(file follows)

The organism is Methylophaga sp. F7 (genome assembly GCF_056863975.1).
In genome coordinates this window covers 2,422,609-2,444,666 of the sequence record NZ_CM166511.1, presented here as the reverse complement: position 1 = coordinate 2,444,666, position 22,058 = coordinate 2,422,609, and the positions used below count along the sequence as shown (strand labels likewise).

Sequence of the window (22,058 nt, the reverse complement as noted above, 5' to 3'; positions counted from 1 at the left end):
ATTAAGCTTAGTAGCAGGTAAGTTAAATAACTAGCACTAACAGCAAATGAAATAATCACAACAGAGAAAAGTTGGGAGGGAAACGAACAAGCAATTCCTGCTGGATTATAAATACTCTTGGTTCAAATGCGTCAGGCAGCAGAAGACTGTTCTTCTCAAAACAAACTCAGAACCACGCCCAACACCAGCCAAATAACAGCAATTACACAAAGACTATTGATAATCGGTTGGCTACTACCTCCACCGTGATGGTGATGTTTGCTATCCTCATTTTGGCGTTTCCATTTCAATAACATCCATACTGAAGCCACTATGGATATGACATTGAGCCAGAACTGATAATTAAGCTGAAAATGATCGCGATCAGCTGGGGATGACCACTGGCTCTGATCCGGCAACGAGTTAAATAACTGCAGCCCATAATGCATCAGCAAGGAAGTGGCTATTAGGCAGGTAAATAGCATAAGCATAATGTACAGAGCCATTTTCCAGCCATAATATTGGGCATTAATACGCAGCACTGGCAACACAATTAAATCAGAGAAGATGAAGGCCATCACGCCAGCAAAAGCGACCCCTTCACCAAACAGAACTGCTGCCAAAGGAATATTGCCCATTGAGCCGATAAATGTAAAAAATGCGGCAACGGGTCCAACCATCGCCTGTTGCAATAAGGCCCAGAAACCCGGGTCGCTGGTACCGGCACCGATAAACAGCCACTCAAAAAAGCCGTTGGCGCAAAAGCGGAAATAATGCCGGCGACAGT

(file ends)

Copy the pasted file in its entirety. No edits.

The organism is Methylophaga sp. F7 (genome assembly GCF_056863975.1).
In genome coordinates this window covers 2,422,609-2,444,666 of the sequence record NZ_CM166511.1, presented here as the reverse complement: position 1 = coordinate 2,444,666, position 22,058 = coordinate 2,422,609, and the positions used below count along the sequence as shown (strand labels likewise).

Sequence of the window (22,058 nt, the reverse complement as noted above, 5' to 3'; positions counted from 1 at the left end):
ATTAAGCTTAGTAGCAGGTAAGTTAAATAACTAGCACTAACAGCAAATGAAATAATCACAACAGAGAAAAGTTGGGAGGGAAACGAACAAGCAATTCCTGCTGGATTATAAATACTCTTGGTTCAAATGCGTCAGGCAGCAGAAGACTGTTCTTCTCAAAACAAACTCAGAACCACGCCCAACACCAGCCAAATAACAGCAATTACACAAAGACTATTGATAATCGGTTGGCTACTACCTCCACCGTGATGGTGATGTTTGCTATCCTCATTTTGGCGTTTCCATTTCAATAACATCCATACTGAAGCCACTATGGATATGACATTGAGCCAGAACTGATAATTAAGCTGAAAATGATCGCGATCAGCTGGGGATGACCACTGGCTCTGATCCGGCAACGAGTTAAATAACTGCAGCCCATAATGCATCAGCAAGGAAGTGGCTATTAGGCAGGTAAATAGCATAAGCATAATGTACAGAGCCATTTTCCAGCCATAATATTGGGCATTAATACGCAGCACTGGCAACACAATTAAATCAGAGAAGATGAAGGCCATCACGCCAGCAAAAGCGACCCCTTCACCAAACAGAACTGCTGCCAAAGGAATATTGCCCATTGAGCCGATAAATGTAAAAAATGCGGCAACGGGTCCAACCATCGCCTGTTGCAATAAGGCCCAGAAACCCGGGTCGCTGGTACCGGCACCGATAAACAGCCACTCAAAAAAGCCGTTGGCGCAAAAGCGGAAATAATGCCGGCGACAGT